Water is one of our most precious resources, not just for everyday life but for businesses across the economy as well. Recent water crises in Cape Town and Sao Paolo have highlighted the problems that can arise and water scarcity is well recognised as an issue in sectors such as power generation, heavy industry, agriculture and food and beverages.
It is not such a high-profile issue in the tourism industry, but it is starting to be recognised as an important business risk.
Demand for fresh water is likely to outstrip supply by 40% by 2030 and a third of the world’s population will be living in areas of severe water stress by this time, according to industry body the International Tourism Partnership (ITP). “In most countries, water consumption per guest in hotels vastly exceeds that of the local population. Island nations and tourism destinations can be those most prone to water shortage, particularly where the tourism season coincides with the driest months.”
In response to the growing challenge, the International Tourism Partnership (ITP) has released a new Destination Water Risk Index as part of World Water Week in Stockholm. Destinations in densely-populated Asian countries have the highest exposure.
The Index highlights the twelve most water-scarce priority tourism destinations in the world. The markets with the highest risk water-scarce destinations are located in Indonesia (Bali, Jakarta and Surabaya), India (Mumbai and Delhi), Thailand (Bangkok), China (Beijing, Qingdao, Hangzhou and Xian), United Arab Emirates (Dubai) and the Philippines (Manila) out of almost 70 priority destinations analysed overall.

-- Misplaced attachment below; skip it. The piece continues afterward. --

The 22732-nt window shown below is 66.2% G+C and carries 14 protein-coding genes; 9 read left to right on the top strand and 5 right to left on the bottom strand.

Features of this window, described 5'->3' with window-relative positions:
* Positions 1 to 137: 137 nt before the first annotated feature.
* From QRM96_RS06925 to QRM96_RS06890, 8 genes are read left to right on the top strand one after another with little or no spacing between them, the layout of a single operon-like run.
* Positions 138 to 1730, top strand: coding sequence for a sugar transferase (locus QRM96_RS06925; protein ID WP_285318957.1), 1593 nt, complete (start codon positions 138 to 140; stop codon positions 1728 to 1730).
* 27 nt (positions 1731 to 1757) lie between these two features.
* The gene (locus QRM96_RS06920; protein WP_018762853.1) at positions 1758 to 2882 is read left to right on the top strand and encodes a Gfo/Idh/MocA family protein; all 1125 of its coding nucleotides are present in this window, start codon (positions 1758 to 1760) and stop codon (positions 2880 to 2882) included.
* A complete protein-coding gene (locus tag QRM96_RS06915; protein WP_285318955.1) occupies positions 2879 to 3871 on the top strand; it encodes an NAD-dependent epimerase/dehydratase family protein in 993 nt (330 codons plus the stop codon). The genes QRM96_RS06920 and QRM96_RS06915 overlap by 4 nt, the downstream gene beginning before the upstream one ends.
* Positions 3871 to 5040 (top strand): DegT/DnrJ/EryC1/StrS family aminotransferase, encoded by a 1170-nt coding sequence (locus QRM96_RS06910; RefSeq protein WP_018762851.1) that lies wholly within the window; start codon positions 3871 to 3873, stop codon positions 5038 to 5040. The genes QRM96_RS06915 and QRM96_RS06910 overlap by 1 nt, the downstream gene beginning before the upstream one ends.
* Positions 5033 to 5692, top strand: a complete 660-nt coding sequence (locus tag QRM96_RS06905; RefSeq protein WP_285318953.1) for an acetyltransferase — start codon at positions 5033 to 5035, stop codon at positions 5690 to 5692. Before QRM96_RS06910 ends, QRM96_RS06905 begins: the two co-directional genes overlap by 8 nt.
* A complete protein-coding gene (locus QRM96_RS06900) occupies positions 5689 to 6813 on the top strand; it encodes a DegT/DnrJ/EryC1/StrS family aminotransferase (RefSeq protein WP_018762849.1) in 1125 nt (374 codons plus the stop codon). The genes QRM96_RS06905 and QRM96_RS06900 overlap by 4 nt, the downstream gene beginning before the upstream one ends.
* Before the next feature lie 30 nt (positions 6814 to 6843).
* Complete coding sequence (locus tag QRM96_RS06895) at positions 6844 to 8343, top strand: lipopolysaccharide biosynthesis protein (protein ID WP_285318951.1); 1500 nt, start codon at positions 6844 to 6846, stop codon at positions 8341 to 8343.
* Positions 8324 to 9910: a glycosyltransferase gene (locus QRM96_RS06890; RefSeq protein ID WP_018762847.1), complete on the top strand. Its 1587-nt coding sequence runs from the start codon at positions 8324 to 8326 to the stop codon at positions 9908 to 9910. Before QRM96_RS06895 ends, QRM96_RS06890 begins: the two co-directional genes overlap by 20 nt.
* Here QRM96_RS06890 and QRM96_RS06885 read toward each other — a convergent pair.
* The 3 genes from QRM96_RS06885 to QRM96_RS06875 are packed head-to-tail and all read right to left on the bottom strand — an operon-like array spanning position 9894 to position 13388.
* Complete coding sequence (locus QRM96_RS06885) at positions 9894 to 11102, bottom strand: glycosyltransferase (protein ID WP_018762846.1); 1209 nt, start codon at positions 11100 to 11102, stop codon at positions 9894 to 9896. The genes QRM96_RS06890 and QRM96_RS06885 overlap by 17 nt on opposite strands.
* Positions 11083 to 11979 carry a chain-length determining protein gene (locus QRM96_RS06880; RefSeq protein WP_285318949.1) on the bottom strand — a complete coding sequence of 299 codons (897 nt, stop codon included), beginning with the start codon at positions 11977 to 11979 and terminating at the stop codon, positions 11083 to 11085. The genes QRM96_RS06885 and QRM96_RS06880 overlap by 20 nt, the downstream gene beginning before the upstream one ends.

With five of the top 12 water-stressed destinations in India and Indonesia, it is clear “that any hotel company operating in these countries faces acute water risks and related costs, and will do so increasingly in the future,” the ITP says.
The group hopes the Index, which looks at water stress, future water cost increase risk, water usage intensity per occupied room, hotel supply, and hotel pipeline growth, will “help hotel developers, companies, their properties and wider tourism stakeholders to better understand and address their local water risk and its financial implications in the largest hotel markets in the world”.
One way it does this is by revealing the destinations where water is currently undervalued and costs could dramatically increase in the face of shortages. In some locations the Index demonstrates that the cost of water is likely to increase by more than 60 times its current price.
Launching the Index at World Water Week in Stockholm, ITP Director Madhu Rajesh said: “The hotel sector recognises its responsibility to better manage water. Realising that island nations and tourism destinations can be those most prone to water shortage, particularly where the tourism season overlaps with the driest months, we have captured this critical data for our members and the wider tourism industry.
“Large-scale tourism growth is forecast in future years. Increased resource use will mean water shortage becomes a challenge for tourism businesses, leading to operational issues, cost increases and reputational risks.
“Solutions exist to prevent those risks by adopting a water stewardship approach. ITP’s members have shown – for example in Cape Town – that by working collaboratively and employing a range of measures water scarcity can be mitigated. This Index, with a first-of-its kind dataset, will help developers, Corporate Responsibility (CR) teams and property managers evaluate risks and take action in other high-risk destinations, to help prevent the next Cape Town and work towards sustainable growth of the hotel industry in water stressed destinations.”
The launch was supported by ITP members including Hilton, Hyatt, InterContinental Hotel Group (IHG) and Radisson Hotel Group.
The Chair of ITP’s Board of leading hotel group members, Wolfgang Neumann said, “Water is a critical issue for the hotel sector to address. It is imperative we do all we can to protect this vital resource for generations to come. We must examine our supply chains and embed water stewardship at all levels to ensure water-use efficiency, sustainable withdrawals and a consistent supply of freshwater thereby helping to reduce the number of people affected by water scarcity around the world.”